WASHINGTON (Jan. 14, 2000) — With one glaring exception, Y2K was the bug that didn´t bite for tire dealers and manufacturers.
That exception was a certain software program designed specifically for tire dealers, which apparently turned into a horde of marauding Army ants for at least some dealers who used it.
Phyllis Krupp, of Modoc Tire Co. in Medford, Ore., said she paid $5,000 for this program in 1993. In mid-1998, she discovered the program would expire Dec. 31, 1999.
"I called the vendors every two or three months to ask them when the updated software would be available," Ms. Krupp said. "Every time I called, they told me, `We´re working on it.´ "
Meanwhile, the vendors never gave the name of the software´s manufacturer and had no Web site to consult, she said.
Only in October 1999 did the vendors tell her an updated version of Auto Exec was available for $1,800.
"I faxed back some questions about the updated program, since I didn´t want to spend the money unless I was sure it was what I wanted," she said. "It took them four weeks to respond, and with the answers came an invoice for the new program—for $2,200."
Stung by the price hike and the lack of courtesy, Ms. Krupp decided not to buy the updated program. "I bought QuickBooks for $60, and I use that for my accounts receivable," she said. "I dated my computer back to 1980, and because of that I am still using Auto Exec for point of sale. Jan. 3 was a little iffy for us, but we´re surviving."
Ms. Krupp said a neighboring tire dealership went ahead and bought the updated Auto Exec program for $2,200. "Even after the upgrade, he couldn´t get into his accounts receivable," she said. That dealer could not be reached for comment at press time.
With the exception of Auto Exec, Y2K was a non-event, Ms. Krupp said. "Customers didn´t stock up on tires like they did on water or food," she laughed. "Here in Medford, sales in December depend on the weather. In this case, people had other things on their minds. It wasn´t a bad season—just not an outstanding one."
Brian Kelly of Pro Tire Service in Columbus, Ohio, said he had no Y2K-related problems in his business, but there had been some delays in tire shipments, particularly from Goodyear.
"The usual end-of-the-month shipments, I just got," Mr. Kelly said Jan. 12. "The salesman I dealt with told me I couldn´t expect them until Friday (Jan. 14). Goodyear is going to a new system, but I don´t know whether the delay came from Goodyear itself or just the guy I talked to."
As for computer glitches, "I have a couple of customers who said their payroll files went down," he said. "But my computers were up and running—no problems."
Bill Stiver Sr., of Stiver´s Tire & Auto in Englewood, Fla., also reported no problems, except for "the aggravation of remembering to put `00´ instead of `99.´
"When we wanted to update our computer system—which is not new—we just called the software people, and they told us to run certain routine programs," Mr. Stiver said. "It was `once-every-hundred-years´ stuff, and it didn´t involve a lot of expense or time."
Mr. Stiver said he didn´t even know of anyone in the business having a non-Y2K-related computer problem—the sort of routine problem everybody has—since the first of the year, which made him think that "either everybody´s got their computers tuned up, or something.
"I read a story in Reader´s Digest," he said. "It said that the only real danger from Y2K would come in early January, when the roads would be inundated with Y2K experts looking for jobs!"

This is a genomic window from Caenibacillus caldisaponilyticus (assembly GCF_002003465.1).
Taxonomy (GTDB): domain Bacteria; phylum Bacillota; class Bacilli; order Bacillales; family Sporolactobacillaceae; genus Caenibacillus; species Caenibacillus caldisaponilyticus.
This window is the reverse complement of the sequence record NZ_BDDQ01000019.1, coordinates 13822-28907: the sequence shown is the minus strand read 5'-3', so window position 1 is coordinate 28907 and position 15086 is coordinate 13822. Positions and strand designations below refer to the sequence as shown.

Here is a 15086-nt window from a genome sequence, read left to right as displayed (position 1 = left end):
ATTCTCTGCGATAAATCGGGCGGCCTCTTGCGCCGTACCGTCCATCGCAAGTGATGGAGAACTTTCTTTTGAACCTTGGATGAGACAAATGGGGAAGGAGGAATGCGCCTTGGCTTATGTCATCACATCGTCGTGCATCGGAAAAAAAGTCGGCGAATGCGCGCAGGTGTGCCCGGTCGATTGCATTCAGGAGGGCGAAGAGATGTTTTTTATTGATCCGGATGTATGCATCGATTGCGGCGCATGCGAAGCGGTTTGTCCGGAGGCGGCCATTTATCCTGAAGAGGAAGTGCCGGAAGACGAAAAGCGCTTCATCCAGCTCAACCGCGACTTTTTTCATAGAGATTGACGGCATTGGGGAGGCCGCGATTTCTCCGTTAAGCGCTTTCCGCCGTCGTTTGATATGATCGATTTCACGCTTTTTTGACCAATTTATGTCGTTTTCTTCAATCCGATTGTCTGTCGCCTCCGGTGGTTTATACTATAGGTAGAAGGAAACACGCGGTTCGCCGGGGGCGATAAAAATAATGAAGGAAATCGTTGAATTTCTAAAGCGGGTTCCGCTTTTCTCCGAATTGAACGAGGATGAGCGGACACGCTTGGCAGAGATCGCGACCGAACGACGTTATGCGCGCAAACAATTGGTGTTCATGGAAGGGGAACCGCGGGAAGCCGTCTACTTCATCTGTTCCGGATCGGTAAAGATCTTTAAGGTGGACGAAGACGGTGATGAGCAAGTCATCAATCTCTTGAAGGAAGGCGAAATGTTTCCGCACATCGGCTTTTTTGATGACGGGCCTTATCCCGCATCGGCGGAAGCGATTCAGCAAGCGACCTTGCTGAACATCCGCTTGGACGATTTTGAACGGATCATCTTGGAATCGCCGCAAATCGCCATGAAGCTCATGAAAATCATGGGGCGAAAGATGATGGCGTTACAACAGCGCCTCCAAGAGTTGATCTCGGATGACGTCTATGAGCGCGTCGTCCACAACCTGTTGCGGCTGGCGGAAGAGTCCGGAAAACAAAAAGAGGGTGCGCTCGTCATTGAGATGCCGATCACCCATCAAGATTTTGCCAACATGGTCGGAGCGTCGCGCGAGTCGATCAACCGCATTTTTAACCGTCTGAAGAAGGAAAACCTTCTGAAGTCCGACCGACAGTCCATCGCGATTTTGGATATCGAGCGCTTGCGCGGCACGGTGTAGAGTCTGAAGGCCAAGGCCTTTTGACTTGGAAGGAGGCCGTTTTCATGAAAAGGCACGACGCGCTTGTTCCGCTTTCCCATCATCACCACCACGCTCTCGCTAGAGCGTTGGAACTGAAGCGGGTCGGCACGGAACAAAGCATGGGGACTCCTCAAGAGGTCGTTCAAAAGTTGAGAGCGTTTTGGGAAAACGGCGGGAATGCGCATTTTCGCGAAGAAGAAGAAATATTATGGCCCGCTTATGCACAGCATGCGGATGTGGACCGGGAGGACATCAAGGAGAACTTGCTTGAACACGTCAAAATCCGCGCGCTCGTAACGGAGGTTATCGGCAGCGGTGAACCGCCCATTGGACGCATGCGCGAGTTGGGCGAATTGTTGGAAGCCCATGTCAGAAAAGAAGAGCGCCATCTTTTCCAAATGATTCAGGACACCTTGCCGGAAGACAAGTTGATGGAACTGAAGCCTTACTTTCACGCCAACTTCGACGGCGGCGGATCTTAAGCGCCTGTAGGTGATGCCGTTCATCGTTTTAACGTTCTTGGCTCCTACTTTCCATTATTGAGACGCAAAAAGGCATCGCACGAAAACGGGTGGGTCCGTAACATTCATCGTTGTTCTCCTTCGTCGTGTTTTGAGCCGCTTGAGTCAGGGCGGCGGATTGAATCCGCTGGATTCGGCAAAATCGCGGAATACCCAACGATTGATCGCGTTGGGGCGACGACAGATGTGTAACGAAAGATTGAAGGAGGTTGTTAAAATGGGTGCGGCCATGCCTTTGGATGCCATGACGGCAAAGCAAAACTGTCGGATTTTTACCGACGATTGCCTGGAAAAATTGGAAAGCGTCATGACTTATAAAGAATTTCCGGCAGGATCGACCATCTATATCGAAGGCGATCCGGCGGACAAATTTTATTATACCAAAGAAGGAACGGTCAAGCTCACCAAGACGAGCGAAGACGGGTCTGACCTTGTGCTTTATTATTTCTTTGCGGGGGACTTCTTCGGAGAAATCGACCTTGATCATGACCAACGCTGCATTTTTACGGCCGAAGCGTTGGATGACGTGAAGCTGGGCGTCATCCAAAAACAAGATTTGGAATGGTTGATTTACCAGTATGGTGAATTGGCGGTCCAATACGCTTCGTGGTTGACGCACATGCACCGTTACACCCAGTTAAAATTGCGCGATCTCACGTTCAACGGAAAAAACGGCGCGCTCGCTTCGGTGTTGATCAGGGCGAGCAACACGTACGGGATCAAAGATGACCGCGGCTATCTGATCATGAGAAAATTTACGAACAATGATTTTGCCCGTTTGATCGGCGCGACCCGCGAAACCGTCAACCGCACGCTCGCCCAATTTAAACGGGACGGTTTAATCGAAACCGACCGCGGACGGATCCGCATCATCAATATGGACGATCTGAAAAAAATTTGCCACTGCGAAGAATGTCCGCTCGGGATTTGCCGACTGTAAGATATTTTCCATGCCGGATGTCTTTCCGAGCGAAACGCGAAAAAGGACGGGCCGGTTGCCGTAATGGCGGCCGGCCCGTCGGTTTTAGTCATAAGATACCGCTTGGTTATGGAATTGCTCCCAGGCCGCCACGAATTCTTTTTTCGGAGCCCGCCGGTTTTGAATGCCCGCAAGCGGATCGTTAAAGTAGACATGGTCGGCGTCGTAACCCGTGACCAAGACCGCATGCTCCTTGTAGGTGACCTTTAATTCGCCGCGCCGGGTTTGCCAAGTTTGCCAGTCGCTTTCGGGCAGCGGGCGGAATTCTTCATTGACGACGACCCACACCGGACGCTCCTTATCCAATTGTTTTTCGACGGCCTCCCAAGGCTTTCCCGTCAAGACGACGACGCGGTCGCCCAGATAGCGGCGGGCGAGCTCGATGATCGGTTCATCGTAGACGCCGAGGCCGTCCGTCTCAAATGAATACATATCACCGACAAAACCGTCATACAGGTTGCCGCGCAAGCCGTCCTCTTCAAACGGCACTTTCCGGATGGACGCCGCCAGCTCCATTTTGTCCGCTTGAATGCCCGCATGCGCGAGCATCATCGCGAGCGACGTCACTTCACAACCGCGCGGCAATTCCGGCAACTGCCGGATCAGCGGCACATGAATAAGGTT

Bob Katz, of Nu-Tread Tire & Auto Service Center in East Boston, Mass., said it was "most expensive" to upgrade his computer software, not only to solve any looming Y2K problems but also "to bring the whole system up to snuff." In any case, Mr. Katz said, the dealership has had no Y2K snafus of any sort.
"I went skiing with my family this past weekend, and I took the Camcorder with us," he said. "I hadn´t used it since before New Year´s, and I wanted to get my son on film on his skis. The date came up perfectly—Jan. 8, 2000.
"I thought, `I paid $600 for this Camcorder in 1992, and it keeps the date perfectly. Why couldn´t the computer company have thought of this in 1994, when I bought my computer system?´ " Mr. Katz said. "Of course the Camcorder is a simpler machine—there are no accounts receivable in it—but still."
Jerry White of White´s Tire Supply, Beaumont, Texas, said he avoided Y2K problems "because we have a Macintosh—Nyah! Nyah!" What his dealership had instead was what he called a "Y1K problem"—the Jan. 3 demise of the 1951 National Cash Register machine his father had bought.
"We have one person who could repair that machine—we took life insurance out on him, believe me!" Mr. White said. "He looked at it and said, `Mr. White, I could tear it apart, but it´s all jammed up, and they don´t make parts for it anymore.´ So we just have to find something else. Of course, cash transactions are becoming a thing of the past—not one customer in 10 pays in cash these days."
Among tire manufacturers, only Bridgestone/Firestone Inc. reported problems, with its Mexico City offices running on generator power Jan. 3 and a few computer terminals at retail outlets suffering glitches. A spokeswoman said the company hadn´t ascertained whether the Mexico City problems were even Y2K-related.
BFS spent two years and "considerable sums" to prepare for Y2K, and kept all production sites running on schedule, the spokeswoman said. "We had a non-event, and we´re very, very grateful for that," she said.
Goodyear, which spent $370 million on Y2K, used the money and opportunity "to refresh some of our systems, make some major upgrades and add competitive advantage," a spokesman said. "Did we spend too much? Absolutely not. The results show it was well worth it."
Crain News Serviceers contributed to this story.